Very special episode
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"Very special episode" is an advertising term originally used in American television promos to refer to an episode of a sitcom or drama series that deals with a serious or controversial social issue. The usage of the term peaked in the 1980s.
The "very special episode" is occasionally billed as "an episode your family can't afford to miss," again dramatizing the importance of the episode by insinuating that the issues presented in the program represent mandatory viewing for the responsible parent and child. Often the "very special episode" concept concerns a moral issue. The term was generally used in reference to sitcoms as a way of highlighting that the normally lighthearted show would be dealing with a more serious topic. During these episodes, the laugh track was absent, or, in the alternative, the live studio audience present during the taping of the show rarely responded with laughter.
Sometimes, as with the 1990s NBC sitcom Blossom, the network wanted to find a way to warn viewers that the upcoming episode will be about a serious issue without directly putting a "parental advisory" message.
Television websites such as Television Without Pity and jumptheshark.com deride the phrase. In an episode of Friends, Chandler Bing (Matthew Perry) mocked the ubiquitous NBC commercials that popularized the phrase ("A very special Blossom"); Perry himself had appeared in "a very special episode" of Growing Pains earlier in his career, playing Carol Seaver (Tracey Gold)'s teenage boyfriend who dies of injuries sustained in a car accident after a night of underage drinking.
Diff'rent Strokes featured some very special episodes that involved child molestation, child pornography, pedophilia, hitchhiking, kidnapping, epileptic seizure, bullies, racism, bulimia, drunk driving and drug abuse.
The sitcom Seinfeld, famously "about nothing," was also diametrically opposed to very special episodes. The on-set motto among writers and cast was reportedly "No hugging, no learning." One writer commented, "There will never be an advertisement for 'a very special episode' of Seinfeld, for its humor is of a more practical and parodic nature." In fact, in one scene during the episode "The Secret Code", Kramer tells Jerry, "Well, at least you learned something." Jerry replies, "No, I didn't."
The award-winning PBS animated children's program Arthur has had many very special episodes, which covered such subjects as divorce, the loss of a pet, cancer, dyslexia, asthma, head lice, and a two-part episode that was made in response to the September 11 attacks. The long running Sesame Street also tends to cover serious subjects. The most famous of those discussed the death of Mr. Hooper in an episode aired November 24, 1983 which just happened to be Thanksgiving Day in the United States. In addition, Sesame Street covered such issues as: 9/11 when Elmo visited a fire station; a hospital stay, with Big Bird as the patient; and a hurricane visiting Sesame Street, with massive damage to Big Bird's nest.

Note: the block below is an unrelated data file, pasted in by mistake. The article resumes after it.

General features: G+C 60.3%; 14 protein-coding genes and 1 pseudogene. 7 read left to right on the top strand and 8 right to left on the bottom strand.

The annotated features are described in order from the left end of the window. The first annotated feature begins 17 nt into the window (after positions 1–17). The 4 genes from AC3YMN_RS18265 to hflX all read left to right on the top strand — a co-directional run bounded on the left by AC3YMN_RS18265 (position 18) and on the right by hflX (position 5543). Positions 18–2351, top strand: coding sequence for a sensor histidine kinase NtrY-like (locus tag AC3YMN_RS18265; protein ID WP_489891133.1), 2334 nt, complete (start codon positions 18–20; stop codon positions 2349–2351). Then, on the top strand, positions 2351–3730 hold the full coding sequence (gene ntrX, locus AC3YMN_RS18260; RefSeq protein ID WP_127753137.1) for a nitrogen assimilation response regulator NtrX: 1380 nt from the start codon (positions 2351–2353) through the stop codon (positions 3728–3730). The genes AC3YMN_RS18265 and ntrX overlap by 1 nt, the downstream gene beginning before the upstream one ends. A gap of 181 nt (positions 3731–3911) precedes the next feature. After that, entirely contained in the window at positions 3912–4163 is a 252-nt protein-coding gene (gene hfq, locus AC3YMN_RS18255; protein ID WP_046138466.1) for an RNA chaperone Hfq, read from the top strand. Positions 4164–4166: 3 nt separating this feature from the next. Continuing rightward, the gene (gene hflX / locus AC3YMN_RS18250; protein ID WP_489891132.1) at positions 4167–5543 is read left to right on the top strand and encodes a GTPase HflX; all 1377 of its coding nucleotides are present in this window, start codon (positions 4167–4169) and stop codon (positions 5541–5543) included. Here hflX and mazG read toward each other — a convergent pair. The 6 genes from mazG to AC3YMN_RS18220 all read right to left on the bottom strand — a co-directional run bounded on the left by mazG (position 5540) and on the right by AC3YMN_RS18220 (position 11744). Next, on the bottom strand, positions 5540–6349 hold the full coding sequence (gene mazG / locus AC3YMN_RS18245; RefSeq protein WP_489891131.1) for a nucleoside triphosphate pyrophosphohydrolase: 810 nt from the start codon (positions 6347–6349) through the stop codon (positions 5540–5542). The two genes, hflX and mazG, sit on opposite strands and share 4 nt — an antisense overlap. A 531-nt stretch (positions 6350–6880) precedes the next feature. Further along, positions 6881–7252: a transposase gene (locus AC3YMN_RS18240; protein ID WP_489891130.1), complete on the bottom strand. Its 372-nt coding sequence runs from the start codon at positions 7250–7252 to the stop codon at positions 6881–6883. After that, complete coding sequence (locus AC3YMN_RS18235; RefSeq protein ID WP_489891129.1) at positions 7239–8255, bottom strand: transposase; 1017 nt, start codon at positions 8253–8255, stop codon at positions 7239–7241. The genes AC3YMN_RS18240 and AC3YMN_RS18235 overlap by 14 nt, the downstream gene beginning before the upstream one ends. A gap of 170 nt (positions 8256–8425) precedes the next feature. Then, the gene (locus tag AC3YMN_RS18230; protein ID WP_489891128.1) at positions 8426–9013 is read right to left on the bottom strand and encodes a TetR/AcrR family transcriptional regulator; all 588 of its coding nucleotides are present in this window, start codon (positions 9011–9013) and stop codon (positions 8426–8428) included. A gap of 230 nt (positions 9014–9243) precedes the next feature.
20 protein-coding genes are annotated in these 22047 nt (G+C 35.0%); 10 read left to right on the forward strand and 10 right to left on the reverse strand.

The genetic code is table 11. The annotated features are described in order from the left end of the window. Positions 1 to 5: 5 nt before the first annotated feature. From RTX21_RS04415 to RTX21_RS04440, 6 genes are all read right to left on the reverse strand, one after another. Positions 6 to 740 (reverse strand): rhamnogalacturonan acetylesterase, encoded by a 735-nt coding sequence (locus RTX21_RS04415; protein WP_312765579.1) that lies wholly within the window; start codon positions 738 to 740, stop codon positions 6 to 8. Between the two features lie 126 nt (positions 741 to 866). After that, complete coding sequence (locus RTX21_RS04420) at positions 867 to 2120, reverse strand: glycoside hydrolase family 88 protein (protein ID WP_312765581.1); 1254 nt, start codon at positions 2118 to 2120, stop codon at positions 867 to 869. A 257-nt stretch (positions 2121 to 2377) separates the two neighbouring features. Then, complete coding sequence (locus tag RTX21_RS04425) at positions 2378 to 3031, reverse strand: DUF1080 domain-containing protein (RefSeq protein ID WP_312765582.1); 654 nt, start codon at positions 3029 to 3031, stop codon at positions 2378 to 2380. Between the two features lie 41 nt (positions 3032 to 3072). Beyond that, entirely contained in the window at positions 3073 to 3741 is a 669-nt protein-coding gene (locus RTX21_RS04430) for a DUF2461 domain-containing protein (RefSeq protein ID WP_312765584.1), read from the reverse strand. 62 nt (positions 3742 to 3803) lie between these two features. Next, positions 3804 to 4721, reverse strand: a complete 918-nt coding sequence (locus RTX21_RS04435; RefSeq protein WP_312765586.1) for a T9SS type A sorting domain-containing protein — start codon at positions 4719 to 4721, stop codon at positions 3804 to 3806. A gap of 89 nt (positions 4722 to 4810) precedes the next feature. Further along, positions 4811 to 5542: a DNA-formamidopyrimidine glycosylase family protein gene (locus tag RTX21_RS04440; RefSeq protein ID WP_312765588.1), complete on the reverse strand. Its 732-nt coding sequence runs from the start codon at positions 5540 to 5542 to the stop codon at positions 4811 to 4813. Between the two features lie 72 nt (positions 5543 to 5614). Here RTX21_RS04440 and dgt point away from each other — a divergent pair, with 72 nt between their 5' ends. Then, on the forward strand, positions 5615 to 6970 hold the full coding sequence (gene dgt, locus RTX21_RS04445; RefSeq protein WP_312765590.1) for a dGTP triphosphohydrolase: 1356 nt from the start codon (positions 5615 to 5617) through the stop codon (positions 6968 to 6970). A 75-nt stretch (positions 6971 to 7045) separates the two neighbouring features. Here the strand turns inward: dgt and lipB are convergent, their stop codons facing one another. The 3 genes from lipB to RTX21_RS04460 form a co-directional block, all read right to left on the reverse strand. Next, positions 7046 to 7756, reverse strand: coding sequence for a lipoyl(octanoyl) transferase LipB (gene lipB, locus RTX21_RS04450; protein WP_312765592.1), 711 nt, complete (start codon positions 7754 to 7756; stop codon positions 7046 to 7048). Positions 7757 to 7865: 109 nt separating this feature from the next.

The Fox series Family Guy sparked some controversy when the episode "Screams of Silence: The Story of Brenda Q" aired, as it treats spousal abuse and domestic violence in a serious nature, which is unusual for the series.
Parodies of very special episodes
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The "very special episode" motif has been featured widely in comedy, and a number of shows have devoted an entire episode to parodies of them:
- American Dad! - "The American Dad After School Special" involves Steve getting a girlfriend named Debbie who Stan disapproves of because she's fat. Meanwhile, Roger falls in love with Debbie and gets jealous of her dating Steve which causes a huge love triangle to happen. Stan also becomes an anorexic and starts getting ridiculously thin, but is hallucinating himself as getting really fat.
- Animaniacs – "A Very Very Very Very Special Show" had the Warners trying to get a Humanitarian Animation Award by dealing with issues such as environmentalism, sexism, smoking, violence, and healthy eating. However, as soon as the award was presented to a different cartoon, they instantly went against everything they had been talking about (i.e. eating cheesecake, hitting a man with a mallet, etc.).